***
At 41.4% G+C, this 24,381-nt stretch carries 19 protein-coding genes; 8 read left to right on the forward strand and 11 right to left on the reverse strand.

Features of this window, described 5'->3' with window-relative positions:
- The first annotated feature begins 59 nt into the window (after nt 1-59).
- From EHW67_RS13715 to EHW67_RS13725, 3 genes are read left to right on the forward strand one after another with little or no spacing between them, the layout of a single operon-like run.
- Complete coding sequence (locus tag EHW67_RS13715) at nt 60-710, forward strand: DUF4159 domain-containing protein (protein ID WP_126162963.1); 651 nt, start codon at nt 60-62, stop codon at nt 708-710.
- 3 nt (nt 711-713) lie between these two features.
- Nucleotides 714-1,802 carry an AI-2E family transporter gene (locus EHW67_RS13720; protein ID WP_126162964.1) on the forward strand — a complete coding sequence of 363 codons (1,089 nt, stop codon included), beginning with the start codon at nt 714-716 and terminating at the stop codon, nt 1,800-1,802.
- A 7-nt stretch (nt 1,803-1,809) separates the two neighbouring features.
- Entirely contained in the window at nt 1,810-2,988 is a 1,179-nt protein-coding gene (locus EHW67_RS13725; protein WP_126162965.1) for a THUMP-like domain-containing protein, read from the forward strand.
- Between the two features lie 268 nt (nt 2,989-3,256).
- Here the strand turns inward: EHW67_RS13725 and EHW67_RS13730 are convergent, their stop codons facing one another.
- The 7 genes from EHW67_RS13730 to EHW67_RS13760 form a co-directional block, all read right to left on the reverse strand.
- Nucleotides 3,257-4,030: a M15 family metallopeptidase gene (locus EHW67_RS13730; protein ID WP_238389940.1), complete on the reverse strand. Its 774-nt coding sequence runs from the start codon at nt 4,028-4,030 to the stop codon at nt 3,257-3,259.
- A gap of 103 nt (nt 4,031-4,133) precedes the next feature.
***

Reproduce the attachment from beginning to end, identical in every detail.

At 41.4% G+C, this 24,381-nt stretch carries 19 protein-coding genes; 8 read left to right on the forward strand and 11 right to left on the reverse strand.

Features of this window, described 5'->3' with window-relative positions:
- The first annotated feature begins 59 nt into the window (after nt 1-59).
- From EHW67_RS13715 to EHW67_RS13725, 3 genes are read left to right on the forward strand one after another with little or no spacing between them, the layout of a single operon-like run.
- Complete coding sequence (locus tag EHW67_RS13715) at nt 60-710, forward strand: DUF4159 domain-containing protein (protein ID WP_126162963.1); 651 nt, start codon at nt 60-62, stop codon at nt 708-710.
- 3 nt (nt 711-713) lie between these two features.
- Nucleotides 714-1,802 carry an AI-2E family transporter gene (locus EHW67_RS13720; protein ID WP_126162964.1) on the forward strand — a complete coding sequence of 363 codons (1,089 nt, stop codon included), beginning with the start codon at nt 714-716 and terminating at the stop codon, nt 1,800-1,802.
- A 7-nt stretch (nt 1,803-1,809) separates the two neighbouring features.
- Entirely contained in the window at nt 1,810-2,988 is a 1,179-nt protein-coding gene (locus EHW67_RS13725; protein WP_126162965.1) for a THUMP-like domain-containing protein, read from the forward strand.
- Between the two features lie 268 nt (nt 2,989-3,256).
- Here the strand turns inward: EHW67_RS13725 and EHW67_RS13730 are convergent, their stop codons facing one another.
- The 7 genes from EHW67_RS13730 to EHW67_RS13760 form a co-directional block, all read right to left on the reverse strand.
- Nucleotides 3,257-4,030: a M15 family metallopeptidase gene (locus EHW67_RS13730; protein ID WP_238389940.1), complete on the reverse strand. Its 774-nt coding sequence runs from the start codon at nt 4,028-4,030 to the stop codon at nt 3,257-3,259.
- A gap of 103 nt (nt 4,031-4,133) precedes the next feature.